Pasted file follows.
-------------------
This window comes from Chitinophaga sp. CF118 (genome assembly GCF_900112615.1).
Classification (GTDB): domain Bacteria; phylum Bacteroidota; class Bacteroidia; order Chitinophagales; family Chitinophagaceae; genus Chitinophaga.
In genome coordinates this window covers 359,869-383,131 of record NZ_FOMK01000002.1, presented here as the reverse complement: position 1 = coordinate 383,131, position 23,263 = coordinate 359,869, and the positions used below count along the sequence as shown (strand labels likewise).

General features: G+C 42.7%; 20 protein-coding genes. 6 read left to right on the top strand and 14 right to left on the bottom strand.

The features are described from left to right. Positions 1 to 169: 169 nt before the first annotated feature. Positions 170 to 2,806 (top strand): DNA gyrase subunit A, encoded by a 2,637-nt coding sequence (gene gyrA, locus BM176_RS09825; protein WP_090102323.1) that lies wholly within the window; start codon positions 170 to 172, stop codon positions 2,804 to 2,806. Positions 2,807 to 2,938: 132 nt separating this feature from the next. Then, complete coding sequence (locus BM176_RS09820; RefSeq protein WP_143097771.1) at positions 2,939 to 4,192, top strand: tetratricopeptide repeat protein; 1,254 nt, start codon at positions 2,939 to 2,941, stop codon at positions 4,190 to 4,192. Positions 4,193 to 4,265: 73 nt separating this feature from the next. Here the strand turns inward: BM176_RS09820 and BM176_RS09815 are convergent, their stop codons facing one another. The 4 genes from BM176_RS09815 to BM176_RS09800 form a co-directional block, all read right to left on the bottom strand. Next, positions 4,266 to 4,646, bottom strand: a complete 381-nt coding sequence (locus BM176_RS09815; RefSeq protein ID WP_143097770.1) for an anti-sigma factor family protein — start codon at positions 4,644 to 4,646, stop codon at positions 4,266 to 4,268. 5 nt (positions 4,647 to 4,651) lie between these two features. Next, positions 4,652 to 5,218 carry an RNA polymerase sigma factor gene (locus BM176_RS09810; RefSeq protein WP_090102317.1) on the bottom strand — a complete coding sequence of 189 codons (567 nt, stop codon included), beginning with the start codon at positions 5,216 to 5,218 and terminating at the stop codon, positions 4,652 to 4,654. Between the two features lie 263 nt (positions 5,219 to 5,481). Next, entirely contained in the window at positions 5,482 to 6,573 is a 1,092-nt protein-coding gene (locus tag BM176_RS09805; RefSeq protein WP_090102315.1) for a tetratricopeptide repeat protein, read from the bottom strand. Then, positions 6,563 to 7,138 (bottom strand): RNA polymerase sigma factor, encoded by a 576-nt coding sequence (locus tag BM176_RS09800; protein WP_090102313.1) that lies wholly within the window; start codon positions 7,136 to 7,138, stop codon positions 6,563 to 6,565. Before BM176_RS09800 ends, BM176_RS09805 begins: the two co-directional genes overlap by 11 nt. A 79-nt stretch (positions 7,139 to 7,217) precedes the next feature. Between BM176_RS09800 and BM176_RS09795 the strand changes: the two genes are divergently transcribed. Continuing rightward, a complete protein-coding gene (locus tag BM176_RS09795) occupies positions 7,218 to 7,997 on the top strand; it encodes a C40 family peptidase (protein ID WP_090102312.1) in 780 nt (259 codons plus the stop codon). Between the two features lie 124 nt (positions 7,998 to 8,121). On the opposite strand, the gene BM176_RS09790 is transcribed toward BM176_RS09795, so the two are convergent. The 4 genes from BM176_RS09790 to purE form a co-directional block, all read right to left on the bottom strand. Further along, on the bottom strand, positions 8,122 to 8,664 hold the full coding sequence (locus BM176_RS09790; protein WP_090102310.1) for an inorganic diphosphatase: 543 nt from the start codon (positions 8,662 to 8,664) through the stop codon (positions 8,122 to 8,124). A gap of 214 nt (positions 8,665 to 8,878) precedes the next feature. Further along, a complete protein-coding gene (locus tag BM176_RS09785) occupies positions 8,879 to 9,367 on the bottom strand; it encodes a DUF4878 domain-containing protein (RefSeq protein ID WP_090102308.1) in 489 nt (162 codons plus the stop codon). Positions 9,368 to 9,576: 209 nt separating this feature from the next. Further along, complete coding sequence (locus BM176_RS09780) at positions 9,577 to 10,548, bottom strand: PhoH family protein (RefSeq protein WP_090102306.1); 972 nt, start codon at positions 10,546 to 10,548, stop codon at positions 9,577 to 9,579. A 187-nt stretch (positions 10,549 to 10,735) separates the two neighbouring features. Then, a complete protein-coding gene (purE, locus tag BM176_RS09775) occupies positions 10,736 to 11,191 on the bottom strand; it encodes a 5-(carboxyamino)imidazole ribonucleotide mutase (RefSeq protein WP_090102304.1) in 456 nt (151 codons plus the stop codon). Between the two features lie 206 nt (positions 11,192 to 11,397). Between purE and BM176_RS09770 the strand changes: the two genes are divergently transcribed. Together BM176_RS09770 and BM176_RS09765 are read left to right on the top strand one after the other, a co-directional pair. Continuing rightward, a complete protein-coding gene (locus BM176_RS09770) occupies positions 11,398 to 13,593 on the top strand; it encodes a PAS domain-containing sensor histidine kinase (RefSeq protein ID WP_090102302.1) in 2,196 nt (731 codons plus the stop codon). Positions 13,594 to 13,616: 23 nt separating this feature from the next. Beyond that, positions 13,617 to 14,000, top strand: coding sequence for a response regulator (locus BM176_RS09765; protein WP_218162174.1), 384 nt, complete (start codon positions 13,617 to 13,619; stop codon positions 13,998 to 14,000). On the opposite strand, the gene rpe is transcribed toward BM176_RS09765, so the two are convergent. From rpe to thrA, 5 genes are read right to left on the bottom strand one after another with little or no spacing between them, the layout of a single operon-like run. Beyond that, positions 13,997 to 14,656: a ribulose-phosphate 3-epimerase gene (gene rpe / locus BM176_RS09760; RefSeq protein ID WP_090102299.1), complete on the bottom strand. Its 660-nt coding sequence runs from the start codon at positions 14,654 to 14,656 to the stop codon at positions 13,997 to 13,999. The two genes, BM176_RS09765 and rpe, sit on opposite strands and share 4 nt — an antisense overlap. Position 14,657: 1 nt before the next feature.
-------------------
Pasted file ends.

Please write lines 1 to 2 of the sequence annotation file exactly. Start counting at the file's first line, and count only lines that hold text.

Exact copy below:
This window comes from Chitinophaga sp. CF118 (genome assembly GCF_900112615.1).
Classification (GTDB): domain Bacteria; phylum Bacteroidota; class Bacteroidia; order Chitinophagales; family Chitinophagaceae; genus Chitinophaga.